My dog is a lousy networker …. lessons from Lexi

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IMG_2137Ah… my dog Lexi.  She is a cutie.  You can’t help but love her.  She loves all dogs, all people, all children…. but she is a terrible networker.  When I take her to dog parks, she often gets growled at, scowled at, and snapped at.  She can’t understand it – after all, she is freaking adorable – who wouldn’t love to play with her?  What she doesn’t understand, is her approach is terrible.

She doesn’t take into consideration if a dog she is engaging to play with is older, younger, tired, grumpy, scared or bored.  Her approach is always the same – bounding up to the perspective playmate – licks their face, bounces around and does obnoxious play bows until they either chase her, or snap at her.   If they stand there uninterested, she kisses and slobbers all over them until she gets a reaction – and with older dogs not interested in play, it’s usually a negative one.  P1030318

The hilarious thing is, I see business owners making the same mistakes my little Lexi does at networking events, and in social media, and I know you’ve seen it too. (or maybe you have gotten a little carried away like Lexi, and have slobbered a bit yourself)

So, what can you do so you can rule, and not drool when it comes to marketing?

Slow down your approach.   Sounds simple, but we all get nervous or excited when talking about our products and/or services, and it’s easy to get carried away.  Before launching into your elevator pitch, (better yet, ditch the pitch) find out some things about the person you are talking with.  Are they married? Do they have kids? What is their favorite past-time?  How are they feeling?  What important events have happened in their life recently?  Ask them questions so you can find out if you should even engage in a conversation about your product with this person.  Recently, I was at a networking event and I witnessed a person who sold life insurance start in on a pitch about the perils of not having life insurance – to a person who recently lost his wife.  Not cool.  Not a good time to pitch.  Bad dog.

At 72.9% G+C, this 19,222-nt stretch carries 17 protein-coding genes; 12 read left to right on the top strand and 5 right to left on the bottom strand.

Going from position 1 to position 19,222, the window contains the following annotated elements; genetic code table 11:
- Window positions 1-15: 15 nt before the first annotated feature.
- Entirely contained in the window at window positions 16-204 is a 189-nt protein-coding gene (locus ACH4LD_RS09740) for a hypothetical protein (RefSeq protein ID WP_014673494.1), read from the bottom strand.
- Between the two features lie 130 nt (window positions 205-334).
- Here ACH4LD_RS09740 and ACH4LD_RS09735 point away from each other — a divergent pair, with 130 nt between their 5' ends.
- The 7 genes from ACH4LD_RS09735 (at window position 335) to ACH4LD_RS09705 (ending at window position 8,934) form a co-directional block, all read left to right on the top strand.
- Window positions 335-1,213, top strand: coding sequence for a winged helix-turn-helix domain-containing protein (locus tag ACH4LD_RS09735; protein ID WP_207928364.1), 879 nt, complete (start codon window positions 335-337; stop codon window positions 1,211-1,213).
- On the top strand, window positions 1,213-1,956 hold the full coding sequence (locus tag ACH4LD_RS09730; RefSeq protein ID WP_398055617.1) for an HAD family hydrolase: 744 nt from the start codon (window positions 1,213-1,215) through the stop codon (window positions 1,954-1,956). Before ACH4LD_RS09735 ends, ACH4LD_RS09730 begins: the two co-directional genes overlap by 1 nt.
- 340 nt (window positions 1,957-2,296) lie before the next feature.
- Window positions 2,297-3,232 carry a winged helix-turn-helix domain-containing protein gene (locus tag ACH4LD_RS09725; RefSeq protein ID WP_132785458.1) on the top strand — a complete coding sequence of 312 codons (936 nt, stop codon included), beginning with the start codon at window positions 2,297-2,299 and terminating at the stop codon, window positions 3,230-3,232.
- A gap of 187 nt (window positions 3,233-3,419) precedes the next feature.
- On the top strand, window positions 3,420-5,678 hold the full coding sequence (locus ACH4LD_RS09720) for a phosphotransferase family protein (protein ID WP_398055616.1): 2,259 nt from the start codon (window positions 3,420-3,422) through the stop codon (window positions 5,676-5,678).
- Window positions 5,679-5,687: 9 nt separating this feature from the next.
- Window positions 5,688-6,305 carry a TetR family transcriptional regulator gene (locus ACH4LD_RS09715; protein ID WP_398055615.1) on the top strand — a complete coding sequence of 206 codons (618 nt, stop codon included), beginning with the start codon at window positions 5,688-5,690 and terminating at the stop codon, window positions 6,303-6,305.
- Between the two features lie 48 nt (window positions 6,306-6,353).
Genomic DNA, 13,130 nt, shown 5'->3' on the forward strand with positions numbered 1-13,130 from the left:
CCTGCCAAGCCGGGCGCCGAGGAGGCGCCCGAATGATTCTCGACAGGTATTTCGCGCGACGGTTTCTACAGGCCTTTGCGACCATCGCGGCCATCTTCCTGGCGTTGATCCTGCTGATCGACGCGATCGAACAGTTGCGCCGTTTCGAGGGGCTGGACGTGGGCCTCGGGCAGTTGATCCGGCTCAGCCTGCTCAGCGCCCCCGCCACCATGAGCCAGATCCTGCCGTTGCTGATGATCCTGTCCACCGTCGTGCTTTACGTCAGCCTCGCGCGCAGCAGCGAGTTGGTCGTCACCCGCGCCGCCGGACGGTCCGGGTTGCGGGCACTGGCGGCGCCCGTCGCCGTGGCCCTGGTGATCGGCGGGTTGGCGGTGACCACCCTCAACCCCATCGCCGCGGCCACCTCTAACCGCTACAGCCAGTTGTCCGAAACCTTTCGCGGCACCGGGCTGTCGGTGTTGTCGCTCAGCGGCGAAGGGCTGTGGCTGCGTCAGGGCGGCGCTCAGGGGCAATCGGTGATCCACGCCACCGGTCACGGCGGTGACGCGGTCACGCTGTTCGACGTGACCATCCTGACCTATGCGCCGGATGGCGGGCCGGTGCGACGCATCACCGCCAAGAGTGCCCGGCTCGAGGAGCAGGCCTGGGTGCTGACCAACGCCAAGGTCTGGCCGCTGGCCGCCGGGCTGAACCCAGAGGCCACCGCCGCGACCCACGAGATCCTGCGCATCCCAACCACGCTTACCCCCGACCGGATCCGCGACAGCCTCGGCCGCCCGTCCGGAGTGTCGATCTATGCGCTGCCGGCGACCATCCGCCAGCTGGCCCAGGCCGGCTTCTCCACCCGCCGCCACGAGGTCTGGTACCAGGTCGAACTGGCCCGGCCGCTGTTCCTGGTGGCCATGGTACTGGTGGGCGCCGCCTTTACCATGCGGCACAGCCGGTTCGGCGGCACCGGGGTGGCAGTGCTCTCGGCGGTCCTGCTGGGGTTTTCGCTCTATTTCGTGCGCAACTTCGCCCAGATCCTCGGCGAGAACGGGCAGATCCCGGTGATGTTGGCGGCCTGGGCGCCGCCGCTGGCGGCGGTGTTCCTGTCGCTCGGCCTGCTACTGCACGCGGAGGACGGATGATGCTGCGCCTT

P1020793Not everyone is going to love you… sorry.   I know right? This is a hard one to accept, but not everyone is going to be your fan.  Coaching is a prime example of this – it’s so personalized, so people really need to connect with you to get behind your service.  Not everyone is going to connect with the way I coach.  I have more of a practical, non-nonsensical, down-to-earth coaching style.  Someone who is looking for more metaphysical, soft-edged and “manifest your destiny” type coaching probably won’t relate to me.  Don’t spend a lot of time and energy trying to convince everyone to like you.  You are not always going to be top-dog –  It’s ok… Wag your tail, and move on.

P1040899Have FUN  – again, simplistic – right?  But man, oh man, my Facebook feed is littered with people taking their businesses WAY too seriously!   If there is one thing Lexi does right – she knows how to have fun.  While it’s important to stay professional, don’t be afraid to show your true nature.  In social media, talk about your interests.  At networking meetings, remember the main reason you are there (and it’s not to make sales!!) – to make connections.  Chat with people.  Be curious.  Get interested.  Forget about yourself for a while, and engage with the person who is standing in front of you.  Better yet, invite them out to play – whether it be golf, hiking, board games – or a nice long walk.

Until next time –
Hit the Heights!
Priscilla Hansen
The Natural Leadership & Business Guide


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